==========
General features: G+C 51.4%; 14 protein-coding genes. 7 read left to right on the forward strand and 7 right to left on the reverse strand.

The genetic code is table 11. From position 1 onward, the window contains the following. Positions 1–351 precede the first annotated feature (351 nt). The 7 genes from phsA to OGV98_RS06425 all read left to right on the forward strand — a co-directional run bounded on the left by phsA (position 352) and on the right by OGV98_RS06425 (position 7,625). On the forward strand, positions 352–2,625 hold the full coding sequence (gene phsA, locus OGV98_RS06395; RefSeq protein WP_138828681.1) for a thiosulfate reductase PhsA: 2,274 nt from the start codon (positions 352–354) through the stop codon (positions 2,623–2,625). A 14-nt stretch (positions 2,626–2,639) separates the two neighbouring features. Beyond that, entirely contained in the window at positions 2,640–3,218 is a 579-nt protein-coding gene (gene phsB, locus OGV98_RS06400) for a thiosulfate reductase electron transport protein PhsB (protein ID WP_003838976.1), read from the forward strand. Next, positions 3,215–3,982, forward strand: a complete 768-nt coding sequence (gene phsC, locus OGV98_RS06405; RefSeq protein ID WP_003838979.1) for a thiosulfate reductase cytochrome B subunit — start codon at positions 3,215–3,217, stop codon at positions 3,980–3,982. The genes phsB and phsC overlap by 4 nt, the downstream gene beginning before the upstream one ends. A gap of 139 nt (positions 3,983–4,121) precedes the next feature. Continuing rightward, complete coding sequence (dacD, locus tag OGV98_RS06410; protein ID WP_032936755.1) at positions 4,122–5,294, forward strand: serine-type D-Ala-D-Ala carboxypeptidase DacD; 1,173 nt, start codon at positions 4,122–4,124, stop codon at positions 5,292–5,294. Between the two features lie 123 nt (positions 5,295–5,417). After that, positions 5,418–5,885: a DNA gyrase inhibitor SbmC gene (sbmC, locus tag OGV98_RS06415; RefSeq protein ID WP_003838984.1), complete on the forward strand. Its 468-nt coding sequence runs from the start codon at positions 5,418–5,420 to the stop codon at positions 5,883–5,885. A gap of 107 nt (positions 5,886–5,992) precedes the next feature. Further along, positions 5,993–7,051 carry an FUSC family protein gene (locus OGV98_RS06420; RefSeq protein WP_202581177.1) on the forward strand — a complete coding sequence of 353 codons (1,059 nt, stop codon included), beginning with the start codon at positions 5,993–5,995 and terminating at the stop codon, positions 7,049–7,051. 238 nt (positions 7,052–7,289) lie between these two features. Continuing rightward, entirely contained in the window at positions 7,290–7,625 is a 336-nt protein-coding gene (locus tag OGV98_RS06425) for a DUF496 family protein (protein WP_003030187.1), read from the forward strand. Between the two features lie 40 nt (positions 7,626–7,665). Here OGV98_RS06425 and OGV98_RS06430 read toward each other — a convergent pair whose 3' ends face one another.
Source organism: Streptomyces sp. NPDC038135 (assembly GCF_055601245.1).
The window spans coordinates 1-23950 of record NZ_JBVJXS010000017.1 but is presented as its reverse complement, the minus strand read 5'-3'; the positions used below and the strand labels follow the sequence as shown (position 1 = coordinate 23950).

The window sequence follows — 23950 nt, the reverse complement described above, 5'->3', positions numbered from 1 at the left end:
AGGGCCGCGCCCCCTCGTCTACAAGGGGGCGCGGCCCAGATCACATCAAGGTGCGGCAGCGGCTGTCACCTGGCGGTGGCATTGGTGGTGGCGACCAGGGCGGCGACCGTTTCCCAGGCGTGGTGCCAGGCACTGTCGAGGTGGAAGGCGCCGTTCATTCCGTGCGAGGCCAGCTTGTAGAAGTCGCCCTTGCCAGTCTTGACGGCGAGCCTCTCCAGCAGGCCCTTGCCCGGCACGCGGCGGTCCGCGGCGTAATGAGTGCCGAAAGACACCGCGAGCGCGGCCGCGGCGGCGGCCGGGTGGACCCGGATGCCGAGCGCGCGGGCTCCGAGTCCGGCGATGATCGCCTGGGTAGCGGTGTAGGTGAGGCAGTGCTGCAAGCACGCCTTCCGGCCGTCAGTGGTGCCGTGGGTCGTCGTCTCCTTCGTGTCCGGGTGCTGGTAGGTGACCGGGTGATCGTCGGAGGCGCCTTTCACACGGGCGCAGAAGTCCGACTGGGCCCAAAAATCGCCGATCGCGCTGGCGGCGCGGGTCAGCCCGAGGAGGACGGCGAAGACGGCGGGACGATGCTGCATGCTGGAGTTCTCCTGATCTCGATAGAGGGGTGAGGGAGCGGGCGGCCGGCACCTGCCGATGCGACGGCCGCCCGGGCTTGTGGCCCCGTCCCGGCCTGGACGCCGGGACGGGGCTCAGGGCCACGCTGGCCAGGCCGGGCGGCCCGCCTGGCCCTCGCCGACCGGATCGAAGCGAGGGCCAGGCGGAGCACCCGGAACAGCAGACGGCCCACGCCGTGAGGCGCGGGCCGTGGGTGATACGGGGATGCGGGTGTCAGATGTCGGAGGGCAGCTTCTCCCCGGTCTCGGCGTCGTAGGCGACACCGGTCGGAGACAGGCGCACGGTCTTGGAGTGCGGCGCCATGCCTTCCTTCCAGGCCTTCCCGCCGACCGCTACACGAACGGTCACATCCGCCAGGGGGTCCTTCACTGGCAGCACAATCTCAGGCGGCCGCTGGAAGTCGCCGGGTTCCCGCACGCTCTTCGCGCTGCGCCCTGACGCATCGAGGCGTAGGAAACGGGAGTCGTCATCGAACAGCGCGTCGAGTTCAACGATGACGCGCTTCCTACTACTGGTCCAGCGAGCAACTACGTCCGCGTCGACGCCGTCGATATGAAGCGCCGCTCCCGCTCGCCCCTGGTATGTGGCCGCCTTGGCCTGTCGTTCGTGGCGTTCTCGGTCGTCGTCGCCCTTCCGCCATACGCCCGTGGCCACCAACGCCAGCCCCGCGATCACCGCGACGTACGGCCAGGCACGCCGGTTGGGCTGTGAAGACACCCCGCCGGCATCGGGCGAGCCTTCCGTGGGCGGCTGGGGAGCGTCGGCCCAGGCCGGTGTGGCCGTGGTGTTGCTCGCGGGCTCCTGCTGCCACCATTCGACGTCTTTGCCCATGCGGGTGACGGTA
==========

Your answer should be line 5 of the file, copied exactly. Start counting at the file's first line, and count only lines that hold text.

The window sequence follows — 23950 nt, the reverse complement described above, 5'->3', positions numbered from 1 at the left end: